September 2016
Volume 57, Issue 12
Open Access
ARVO Annual Meeting Abstract  |   September 2016
The impact of melanopsin activation levels on color perception
Author Affiliations & Notes
  • Dingcai Cao
    Ophthalmology and Visual Sciences, University of Illinois at Chicago, Chicago, Illinois, United States
  • Pablo A Barrionuevo
    Ophthalmology and Visual Sciences, University of Illinois at Chicago, Chicago, Illinois, United States
    Institute of Research in Light, National University of Tucumán, San Miguel de Tucumán, Tucumán, Argentina
  • Footnotes
    Commercial Relationships   Dingcai Cao, None; Pablo Barrionuevo, None
  • Footnotes
    Support  NIH Grant P30EY01792; Unrestricted Departmental Grant from the Research to Prevent Blindness; IBRO Return home fellowship
Investigative Ophthalmology & Visual Science September 2016, Vol.57, 193. doi:
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      Dingcai Cao, Pablo A Barrionuevo; The impact of melanopsin activation levels on color perception. Invest. Ophthalmol. Vis. Sci. 2016;57(12):193.

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      © ARVO (1962-2015); The Authors (2016-present)

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Abstract

Purpose : Melanopsin-containing intrinsically photosensitive retinal ganglion cells (ipRGCs) are important for several sub-conscious non-image-forming functions, such as circadian photoentrainment and the pupil light reflex. However, ipRGCs also project to the lateral geniculate nucleus (LGN) that relays retinal visual information to the visual cortex, suggesting that melanopsin activation may contribute to conscious visual perception. The purpose of the study was to assess the impact of melanopsin activation levels on color perception.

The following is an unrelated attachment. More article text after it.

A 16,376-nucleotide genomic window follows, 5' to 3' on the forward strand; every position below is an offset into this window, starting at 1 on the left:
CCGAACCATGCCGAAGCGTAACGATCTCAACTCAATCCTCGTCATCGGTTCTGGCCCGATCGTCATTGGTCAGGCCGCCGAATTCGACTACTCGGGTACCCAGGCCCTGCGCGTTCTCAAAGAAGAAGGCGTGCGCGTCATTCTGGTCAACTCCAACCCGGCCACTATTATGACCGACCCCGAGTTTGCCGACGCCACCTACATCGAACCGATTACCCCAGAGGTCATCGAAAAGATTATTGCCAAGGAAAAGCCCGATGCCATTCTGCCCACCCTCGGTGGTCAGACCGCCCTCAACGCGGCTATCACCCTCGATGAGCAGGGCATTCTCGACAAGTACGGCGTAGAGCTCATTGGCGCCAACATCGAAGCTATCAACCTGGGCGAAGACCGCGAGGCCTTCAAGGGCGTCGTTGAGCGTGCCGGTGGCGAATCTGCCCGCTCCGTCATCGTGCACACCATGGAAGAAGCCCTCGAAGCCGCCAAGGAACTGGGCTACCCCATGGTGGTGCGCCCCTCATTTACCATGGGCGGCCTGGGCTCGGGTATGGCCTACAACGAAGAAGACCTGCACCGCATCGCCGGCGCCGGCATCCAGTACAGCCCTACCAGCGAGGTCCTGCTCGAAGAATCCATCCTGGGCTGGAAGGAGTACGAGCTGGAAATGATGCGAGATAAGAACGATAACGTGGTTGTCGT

Methods : A lab-developed five-primary photostimulator was used to control rod, cone and melanopsin activation levels. The stimulus field was a 30° circular field with the central 10.5° blocked to minimize the potential artifact of spectrally selective macular pigment absorption. For steady lights with eight cone chromaticities [L/(L+M): 0.73-0.8; S/(L+M): 0.1-0.3], the perceived hues were rated by a hue scaling method at two melanopsin activation levels (IB and IINC, with IINC 38% higher than IB). Three light levels (200, 2,000 and 20,000 Td) were tested.

Results : At the baseline melanopsin activation level, the steady lights were perceived as greenish-yellow or reddish-yellow. An increase in melanopsin activation levels by 38% with fixed rod and cone excitations shifted the perceived hues to be more greenish or less reddish and more yellowness for some of the cone chromaticities tested. For some other chromaticities, however, melanopsin activation levels did not alter the perceived hues. Further, hue shifts caused by different melanopsin activation levels varied with light levels.

Conclusions : A change in melanopsin activation level alone in steady lights can alter perceived hues. However, the impact of melanopsin activation on color perception depends on cone chromaticities and light levels.

This is an abstract that was submitted for the 2016 ARVO Annual Meeting, held in Seattle, Wash., May 1-5, 2016.

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